Based on the newest evaluations compiled by the Missouri Department of Elementary and Secondary Education (DESE), most of the lake area school districts received scores higher than 90 percent on the 2013 Annual Performance Report (APR).
The fifth version of the Missouri School Improvement Program (MSIP 5) took effect this year after after the state Board of Education approved the program in Dec. 2011. Instead of a 14-point checklist, school districts are now given a percentage point grade, similar to a report card, that makes finer distinctions in five specific areas of evaluation.
The newly-implemented APR gives districts an itemized report detailing the success of the district in five performance standards: academic achievement (Missouri Assessment Program [MAP] scores), subgroup achievement (Academic performance for students in identified subgroups including free/reduced price lunch students, racial/ethnic background students, English language learners, students with disabilities), college and career readiness, attendance rate and graduation rate.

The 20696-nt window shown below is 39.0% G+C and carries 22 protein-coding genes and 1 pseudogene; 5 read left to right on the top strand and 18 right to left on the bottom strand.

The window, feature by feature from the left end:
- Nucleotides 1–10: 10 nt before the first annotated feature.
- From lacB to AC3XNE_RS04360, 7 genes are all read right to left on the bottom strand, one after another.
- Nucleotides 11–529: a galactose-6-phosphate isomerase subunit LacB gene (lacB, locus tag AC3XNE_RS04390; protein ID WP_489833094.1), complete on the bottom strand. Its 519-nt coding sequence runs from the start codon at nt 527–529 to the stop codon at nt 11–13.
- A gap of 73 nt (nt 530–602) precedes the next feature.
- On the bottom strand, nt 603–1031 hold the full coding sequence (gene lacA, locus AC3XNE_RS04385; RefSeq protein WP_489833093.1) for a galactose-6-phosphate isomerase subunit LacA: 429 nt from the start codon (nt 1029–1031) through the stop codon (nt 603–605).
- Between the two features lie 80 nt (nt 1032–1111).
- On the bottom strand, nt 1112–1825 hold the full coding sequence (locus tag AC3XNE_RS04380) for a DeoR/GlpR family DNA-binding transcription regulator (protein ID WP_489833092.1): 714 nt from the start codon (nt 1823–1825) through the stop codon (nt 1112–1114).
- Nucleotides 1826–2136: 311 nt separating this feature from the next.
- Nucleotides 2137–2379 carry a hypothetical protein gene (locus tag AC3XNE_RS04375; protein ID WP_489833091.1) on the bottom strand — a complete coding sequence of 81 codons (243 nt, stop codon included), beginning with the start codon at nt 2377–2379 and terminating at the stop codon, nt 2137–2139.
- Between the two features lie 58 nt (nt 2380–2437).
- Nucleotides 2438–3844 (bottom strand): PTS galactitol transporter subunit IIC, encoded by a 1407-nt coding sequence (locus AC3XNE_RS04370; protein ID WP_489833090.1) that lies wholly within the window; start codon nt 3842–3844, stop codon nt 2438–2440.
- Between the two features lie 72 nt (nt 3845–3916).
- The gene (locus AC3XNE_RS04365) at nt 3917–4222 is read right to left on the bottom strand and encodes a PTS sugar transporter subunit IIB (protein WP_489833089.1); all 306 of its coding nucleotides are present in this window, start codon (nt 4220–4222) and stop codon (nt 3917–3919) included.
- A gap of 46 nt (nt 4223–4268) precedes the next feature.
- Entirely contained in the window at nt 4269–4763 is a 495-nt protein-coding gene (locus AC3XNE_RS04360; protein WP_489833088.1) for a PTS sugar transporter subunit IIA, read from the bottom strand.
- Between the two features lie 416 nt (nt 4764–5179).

Of the lake area school districts, the School of the Osage had the overall highest score at 97.5 percent. Camdenton R-III came in next at 96.8 percent. Eldon R-I, Morgan County R-II and Climax Springs R-IV hovered between 91 and 92 percent, with scores at 91.8, 91.4 and 91.1 percent respectively. Macks Creek R-V scored the lowest of the immediate lake area districts at 87.9 percent.
The new evaluation provides more detailed distinctions on the performance of the district compared to the fourth cycle of MSIP — implemented between the 2006-2007 and 2011-2012 school years. Instead of receiving 'met' or 'not met' on evaluation criteria, districts are awarded points based on performance.